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Next: 6.9 Comparison with Other Languages Up: 6. Conclusions Previous: 6.7 Beyond the Fringe

6.8 SETL Implementations

As was remarked in Chapter 1 [Introduction], there has never really been a fully satisfactory SETL implementation, although my own has at least the advantages of being actively maintained, released under the GNU Public License, written in portable C, blessed with a very fast translator, and packaged in a way which makes heavy use of autoconf to allow it to be configured and adapted easily to a wide variety of Unix-based operating systems.

However, its interpreter reflects a much greater interest in modularity than speed. When a new version of the language which includes a respectable type system has been sufficiently well defined, I think it would be worthwhile to write an entirely new SETL compiler and run-time system in Ada 95. If the language is defined in terms of Ada expansions, and the compiler is designed around that definition, it will be possible to take advantage of the GNAT [1] system. Deeper code transformations like those performed by APTS [33,161,126,162], in the presence of a serious type system, might permit the kind of thorough optimization usually seen only in the implementations of lower-level languages.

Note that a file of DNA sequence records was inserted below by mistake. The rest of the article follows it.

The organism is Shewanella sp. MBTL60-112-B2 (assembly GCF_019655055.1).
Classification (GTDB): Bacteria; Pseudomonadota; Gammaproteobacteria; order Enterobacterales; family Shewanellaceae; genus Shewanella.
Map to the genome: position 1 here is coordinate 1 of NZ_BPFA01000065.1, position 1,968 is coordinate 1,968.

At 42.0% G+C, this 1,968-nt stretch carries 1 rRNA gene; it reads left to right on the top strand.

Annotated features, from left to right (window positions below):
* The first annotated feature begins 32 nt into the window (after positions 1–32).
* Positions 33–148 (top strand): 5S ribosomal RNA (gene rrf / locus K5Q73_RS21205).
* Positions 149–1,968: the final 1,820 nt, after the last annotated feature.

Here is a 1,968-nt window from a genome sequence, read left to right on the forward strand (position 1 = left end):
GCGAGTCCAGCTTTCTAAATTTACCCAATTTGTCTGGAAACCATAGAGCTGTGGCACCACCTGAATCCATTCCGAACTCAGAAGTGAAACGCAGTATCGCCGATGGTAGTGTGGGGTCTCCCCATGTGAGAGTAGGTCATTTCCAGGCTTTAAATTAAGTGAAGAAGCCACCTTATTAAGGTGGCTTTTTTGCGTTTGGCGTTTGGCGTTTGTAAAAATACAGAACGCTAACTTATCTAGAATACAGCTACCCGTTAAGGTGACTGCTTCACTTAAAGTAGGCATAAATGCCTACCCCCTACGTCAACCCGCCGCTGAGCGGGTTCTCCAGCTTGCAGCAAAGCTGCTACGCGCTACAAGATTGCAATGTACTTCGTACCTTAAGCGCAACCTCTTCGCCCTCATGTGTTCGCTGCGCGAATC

Another advantage of tying SETL's definition and implementations to Ada is that Ada's run-time semantics are readily expressed in term of the Java Virtual Machine (JVM) [129]. This would pave the way to writing browser ``applets'' in SETL.


next up previous
Next: 6.9 Comparison with Other Languages Up: 6. Conclusions Previous: 6.7 Beyond the Fringe
David Bacon
1999-12-10